Although North Carolina “decriminalized” possession of small amounts of marijuana in 1977 (possession of half an ounce or less is a Class 3 misdemeanor and a maximum fine of $200. Any sentence of imprisonment imposed for this offense must be suspended. Possession of 0.51 to 1.5 ounces is a Class 1 misdemeanor punishable by 1 to 45 days imprisonment and a discretionary fine for a first offense, and maximum fine of $1000. Possession of over 1.5 ounces but less than or equal to 10 pounds is a Class I felony punishable by 3 to 8 months imprisonment and a discretionary fine for a first offense), the number of people charged with possession in 2019 is still shocking, especially compared with the numbers for other misdemeanors (including violent and nonviolent). The University School of Government report Detailed North Carolina Statewide & County-Level Criminal Charging Data examined arrest data from the North Carolina Office of the Courts 2019 “Tally Report” breaks down the numbers for violent and non-violent felonies and misdemeanors. The top violent misdemeanor charges were for Assault on a female = 27,315 and Simple assault = 19,436. The number charged with Possession of up to ½ ounce marijuana was 31,287; Possession of marijuana paraphernalia = 30,623; Possession of a Schedule VI controlled substance (which includes hashish and synthetic cannabinoids) = 12,883. In other words, while nearly 75,000 charges were related to victimless cannabis “crimes” in NC, 46,751 charges were brought for the top two violent misdemeanors in NC.



Every person, regardless of race, gender or political persuasion, wants to live in a society that is safe for themselves and for their families. We understand the need to arrest and prosecute those who commit violent crimes against people (murder, assault, and rape) but question whether enforcing cannabis prohibition actually makes anyone safer. In fact, we see that law enforcement can remove a sense of safety when you are part of a population that is overpoliced, and more likely to die at the hands of police, regardless of any actual crime committed. 

The 2020 ACLU report recommends:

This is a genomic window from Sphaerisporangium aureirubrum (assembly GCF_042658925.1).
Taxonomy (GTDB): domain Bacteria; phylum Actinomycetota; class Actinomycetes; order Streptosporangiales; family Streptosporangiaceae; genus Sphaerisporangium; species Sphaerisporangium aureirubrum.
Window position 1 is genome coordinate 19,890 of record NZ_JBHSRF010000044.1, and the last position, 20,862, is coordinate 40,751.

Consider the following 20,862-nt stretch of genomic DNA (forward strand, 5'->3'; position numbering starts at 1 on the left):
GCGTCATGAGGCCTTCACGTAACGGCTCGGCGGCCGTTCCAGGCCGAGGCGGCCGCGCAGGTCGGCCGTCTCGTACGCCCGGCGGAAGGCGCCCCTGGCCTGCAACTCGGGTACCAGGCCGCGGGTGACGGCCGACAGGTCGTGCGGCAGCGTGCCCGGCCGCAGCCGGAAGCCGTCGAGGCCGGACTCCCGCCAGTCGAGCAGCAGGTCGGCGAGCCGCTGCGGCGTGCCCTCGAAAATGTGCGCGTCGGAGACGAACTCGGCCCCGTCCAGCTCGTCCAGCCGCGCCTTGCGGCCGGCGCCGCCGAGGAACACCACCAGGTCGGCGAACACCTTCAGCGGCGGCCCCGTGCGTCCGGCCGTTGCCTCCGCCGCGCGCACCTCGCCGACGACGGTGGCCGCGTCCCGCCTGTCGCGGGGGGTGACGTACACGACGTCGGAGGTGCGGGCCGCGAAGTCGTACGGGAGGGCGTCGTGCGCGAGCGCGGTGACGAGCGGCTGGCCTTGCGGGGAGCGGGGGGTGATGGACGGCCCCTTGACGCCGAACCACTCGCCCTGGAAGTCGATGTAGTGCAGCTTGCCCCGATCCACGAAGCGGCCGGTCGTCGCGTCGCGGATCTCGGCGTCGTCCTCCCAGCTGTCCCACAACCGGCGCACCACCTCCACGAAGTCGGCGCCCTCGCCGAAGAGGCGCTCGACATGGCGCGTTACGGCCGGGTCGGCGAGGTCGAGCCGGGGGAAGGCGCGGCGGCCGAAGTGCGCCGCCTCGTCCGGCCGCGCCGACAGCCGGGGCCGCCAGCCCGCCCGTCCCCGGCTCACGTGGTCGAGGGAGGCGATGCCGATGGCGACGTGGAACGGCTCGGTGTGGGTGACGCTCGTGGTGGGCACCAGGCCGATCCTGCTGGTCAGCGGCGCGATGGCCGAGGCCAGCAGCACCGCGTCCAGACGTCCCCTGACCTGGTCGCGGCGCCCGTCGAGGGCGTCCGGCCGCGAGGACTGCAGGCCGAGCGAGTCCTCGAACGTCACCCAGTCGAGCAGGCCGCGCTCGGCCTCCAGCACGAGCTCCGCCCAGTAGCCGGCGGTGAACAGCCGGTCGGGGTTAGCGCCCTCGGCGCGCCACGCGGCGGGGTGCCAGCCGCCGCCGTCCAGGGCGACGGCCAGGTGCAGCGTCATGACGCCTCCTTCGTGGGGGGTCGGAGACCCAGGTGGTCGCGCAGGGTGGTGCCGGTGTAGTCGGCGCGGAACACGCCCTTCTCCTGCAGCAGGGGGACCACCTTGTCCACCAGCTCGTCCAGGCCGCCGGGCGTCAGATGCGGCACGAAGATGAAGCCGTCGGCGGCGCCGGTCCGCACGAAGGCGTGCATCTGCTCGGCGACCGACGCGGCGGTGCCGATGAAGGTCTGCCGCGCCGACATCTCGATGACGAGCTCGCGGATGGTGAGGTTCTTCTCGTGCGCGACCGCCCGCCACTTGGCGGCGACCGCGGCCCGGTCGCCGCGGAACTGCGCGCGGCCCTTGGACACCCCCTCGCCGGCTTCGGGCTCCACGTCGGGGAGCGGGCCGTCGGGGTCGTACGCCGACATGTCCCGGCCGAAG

For Federal, State, and Local Governments:

Legalize marijuana use and possession • Do not replace marijuana prohibition with a system of fines, fees, and arrests • Grant clemency to or resentence anyone incarcerated on a marijuana conviction and expunge all marijuana convictions • Eliminate collateral consequences that result from marijuana arrests or convictions • Ensure new legal markets benefit and are accessible to communities most harmed by the War on Drugs • Ensure marijuana possession and other low-level offense arrests are not included in performance measures for federal funding 

For Law Enforcement Agencies:

End the enforcement of marijuana possession and distribution • End racial profiling by police • Eliminate consent searches • End the practice of using raw numbers of stops, citations, summons, and arrests as a metric to measure productivity and efficacy • Develop systems for the routine collection of accurate data on a range of police practices  • Invest in nonpunitive programs and community-based services and divest from law enforcement • Develop, secure, and implement strong, independent, and effective oversight mechanisms for local law enforcement  

NC Black Lives Matter – Say Their Names:

Jonathon Ferrell: Charlotte, NC – September 14, 2013

James Allen: Gastonia, NC – February 7, 2015

Janisha Fonville: Charlotte, NC – February 18, 2015

La’Vante Trevon Biggs: Durham, NC – September 5, 2015

Akiel Denkins: Raleigh, NC – February 29, 2016

Keith Lamont Scott: Charlotte, NC – September 20, 2016

Frank Nathaniel Clark: Durham, NC – November 22, 2016

Danquirs Franklin: Charlotte, NC – March 25, 2019

Keith Dutree Collins: Raleigh, NC – January 30, 2020